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Europe’s political pirates have broken into two fleets as the anti-establishment movement tries to retain relevance 15 years after its anarchic beginnings.
One group has adopted some traditional party structures many in the movement long eschewed — and may finally become part of an EU coalition government.
The other has stuck to its anti-establishment sensibility, remaining loosely organized — and has mostly stayed on the outside looking in.
The divergence has left the political movement in a transitional phase nearly a generation after it first burst onto the scene, fueled by a growing wariness of mainstream politics and vowing to bring a tech-first, radically transparent ethos to politics.
While the broader movement has stagnated in many European countries — the success short-lived as parties struggled with infighting and conventional politics — some of the more developed parties are making gains. There are currently four pirate members in the European Parliament, as well as pirates in the national legislatures of Luxembourg, Iceland and the Czech Republic. A pirate is even serving as mayor of Prague.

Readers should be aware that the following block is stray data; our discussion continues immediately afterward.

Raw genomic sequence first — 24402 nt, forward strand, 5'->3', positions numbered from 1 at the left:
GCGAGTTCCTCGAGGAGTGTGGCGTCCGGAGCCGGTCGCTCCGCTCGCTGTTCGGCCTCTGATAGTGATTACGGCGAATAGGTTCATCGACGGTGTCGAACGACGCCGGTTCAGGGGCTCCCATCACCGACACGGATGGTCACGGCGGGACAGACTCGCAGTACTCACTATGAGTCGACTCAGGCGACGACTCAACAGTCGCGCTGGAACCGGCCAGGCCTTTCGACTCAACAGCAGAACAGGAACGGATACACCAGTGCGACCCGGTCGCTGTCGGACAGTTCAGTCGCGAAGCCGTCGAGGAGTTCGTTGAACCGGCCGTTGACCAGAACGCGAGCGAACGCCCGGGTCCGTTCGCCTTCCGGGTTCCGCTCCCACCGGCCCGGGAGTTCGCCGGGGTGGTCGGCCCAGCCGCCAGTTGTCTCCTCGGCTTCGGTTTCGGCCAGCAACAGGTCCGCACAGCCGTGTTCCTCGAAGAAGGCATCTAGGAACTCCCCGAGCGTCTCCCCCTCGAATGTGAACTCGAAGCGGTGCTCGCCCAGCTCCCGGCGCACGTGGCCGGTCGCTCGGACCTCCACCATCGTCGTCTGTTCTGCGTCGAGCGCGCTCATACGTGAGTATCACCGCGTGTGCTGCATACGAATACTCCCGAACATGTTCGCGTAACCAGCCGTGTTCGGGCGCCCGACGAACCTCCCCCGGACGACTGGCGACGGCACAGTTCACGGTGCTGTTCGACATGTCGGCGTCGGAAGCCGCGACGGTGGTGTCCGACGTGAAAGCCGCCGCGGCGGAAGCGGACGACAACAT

And come October, the Czech pirate party may finally secure enough votes in the general election to enter the government’s ruling coalition. That would make them the first pirate party to be part of a national government within the EU — a major accomplishment. And it would put them in a rare league with other new age European protest parties, like the 5Stars movement in Italy, that actually vaulted into political power on pledges to use technology to bring people directly into government decision-making.